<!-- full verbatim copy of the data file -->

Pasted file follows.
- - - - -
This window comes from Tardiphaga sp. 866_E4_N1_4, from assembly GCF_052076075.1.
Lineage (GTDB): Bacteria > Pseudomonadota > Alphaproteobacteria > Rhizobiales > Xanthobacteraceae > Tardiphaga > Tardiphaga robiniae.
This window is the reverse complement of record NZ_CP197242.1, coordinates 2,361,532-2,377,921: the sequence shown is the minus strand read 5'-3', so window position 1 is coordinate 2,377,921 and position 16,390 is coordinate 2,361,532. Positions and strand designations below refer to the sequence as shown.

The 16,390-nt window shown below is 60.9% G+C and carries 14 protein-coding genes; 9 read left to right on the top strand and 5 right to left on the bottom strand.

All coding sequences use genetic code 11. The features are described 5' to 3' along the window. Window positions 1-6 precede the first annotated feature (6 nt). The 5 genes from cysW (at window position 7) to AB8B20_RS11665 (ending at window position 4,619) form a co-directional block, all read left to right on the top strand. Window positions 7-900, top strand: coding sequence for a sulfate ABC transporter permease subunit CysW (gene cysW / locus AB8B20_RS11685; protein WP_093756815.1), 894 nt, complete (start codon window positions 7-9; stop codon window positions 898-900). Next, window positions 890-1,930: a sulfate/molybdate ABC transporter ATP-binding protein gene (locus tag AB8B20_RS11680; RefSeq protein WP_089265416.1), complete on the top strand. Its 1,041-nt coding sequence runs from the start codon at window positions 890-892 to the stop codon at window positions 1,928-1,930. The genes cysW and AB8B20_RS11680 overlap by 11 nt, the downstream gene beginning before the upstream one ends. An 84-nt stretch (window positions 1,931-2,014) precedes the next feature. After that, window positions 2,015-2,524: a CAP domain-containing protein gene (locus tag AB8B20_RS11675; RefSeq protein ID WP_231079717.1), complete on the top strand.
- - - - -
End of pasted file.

This window comes from Tardiphaga sp. 866_E4_N1_4, from assembly GCF_052076075.1.
Lineage (GTDB): Bacteria > Pseudomonadota > Alphaproteobacteria > Rhizobiales > Xanthobacteraceae > Tardiphaga > Tardiphaga robiniae.
This window is the reverse complement of record NZ_CP197242.1, coordinates 2,361,532-2,377,921: the sequence shown is the minus strand read 5'-3', so window position 1 is coordinate 2,377,921 and position 16,390 is coordinate 2,361,532. Positions and strand designations below refer to the sequence as shown.

The 16,390-nt window shown below is 60.9% G+C and carries 14 protein-coding genes; 9 read left to right on the top strand and 5 right to left on the bottom strand.

All coding sequences use genetic code 11. The features are described 5' to 3' along the window. Window positions 1-6 precede the first annotated feature (6 nt). The 5 genes from cysW (at window position 7) to AB8B20_RS11665 (ending at window position 4,619) form a co-directional block, all read left to right on the top strand. Window positions 7-900, top strand: coding sequence for a sulfate ABC transporter permease subunit CysW (gene cysW / locus AB8B20_RS11685; protein WP_093756815.1), 894 nt, complete (start codon window positions 7-9; stop codon window positions 898-900). Next, window positions 890-1,930: a sulfate/molybdate ABC transporter ATP-binding protein gene (locus tag AB8B20_RS11680; RefSeq protein WP_089265416.1), complete on the top strand. Its 1,041-nt coding sequence runs from the start codon at window positions 890-892 to the stop codon at window positions 1,928-1,930. The genes cysW and AB8B20_RS11680 overlap by 11 nt, the downstream gene beginning before the upstream one ends. An 84-nt stretch (window positions 1,931-2,014) precedes the next feature. After that, window positions 2,015-2,524: a CAP domain-containing protein gene (locus tag AB8B20_RS11675; RefSeq protein ID WP_231079717.1), complete on the top strand.